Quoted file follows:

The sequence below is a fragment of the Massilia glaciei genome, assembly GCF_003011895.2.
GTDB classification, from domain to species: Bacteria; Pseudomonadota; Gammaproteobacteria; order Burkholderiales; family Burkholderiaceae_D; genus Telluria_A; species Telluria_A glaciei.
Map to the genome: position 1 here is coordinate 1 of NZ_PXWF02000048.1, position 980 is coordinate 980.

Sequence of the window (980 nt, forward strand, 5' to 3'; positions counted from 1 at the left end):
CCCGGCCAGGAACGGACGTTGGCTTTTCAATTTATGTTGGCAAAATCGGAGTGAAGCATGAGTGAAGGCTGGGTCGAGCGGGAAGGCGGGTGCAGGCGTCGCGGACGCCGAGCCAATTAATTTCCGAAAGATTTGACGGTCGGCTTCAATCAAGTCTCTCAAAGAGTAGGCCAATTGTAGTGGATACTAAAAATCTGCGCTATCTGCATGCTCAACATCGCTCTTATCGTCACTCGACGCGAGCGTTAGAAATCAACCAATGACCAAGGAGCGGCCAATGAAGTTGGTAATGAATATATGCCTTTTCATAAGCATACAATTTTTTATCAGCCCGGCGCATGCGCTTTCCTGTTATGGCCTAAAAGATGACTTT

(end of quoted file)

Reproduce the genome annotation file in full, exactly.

The sequence below is a fragment of the Massilia glaciei genome, assembly GCF_003011895.2.
GTDB classification, from domain to species: Bacteria; Pseudomonadota; Gammaproteobacteria; order Burkholderiales; family Burkholderiaceae_D; genus Telluria_A; species Telluria_A glaciei.
Map to the genome: position 1 here is coordinate 1 of NZ_PXWF02000048.1, position 980 is coordinate 980.

Sequence of the window (980 nt, forward strand, 5' to 3'; positions counted from 1 at the left end):
CCCGGCCAGGAACGGACGTTGGCTTTTCAATTTATGTTGGCAAAATCGGAGTGAAGCATGAGTGAAGGCTGGGTCGAGCGGGAAGGCGGGTGCAGGCGTCGCGGACGCCGAGCCAATTAATTTCCGAAAGATTTGACGGTCGGCTTCAATCAAGTCTCTCAAAGAGTAGGCCAATTGTAGTGGATACTAAAAATCTGCGCTATCTGCATGCTCAACATCGCTCTTATCGTCACTCGACGCGAGCGTTAGAAATCAACCAATGACCAAGGAGCGGCCAATGAAGTTGGTAATGAATATATGCCTTTTCATAAGCATACAATTTTTTATCAGCCCGGCGCATGCGCTTTCCTGTTATGGCCTAAAAGATGACTTT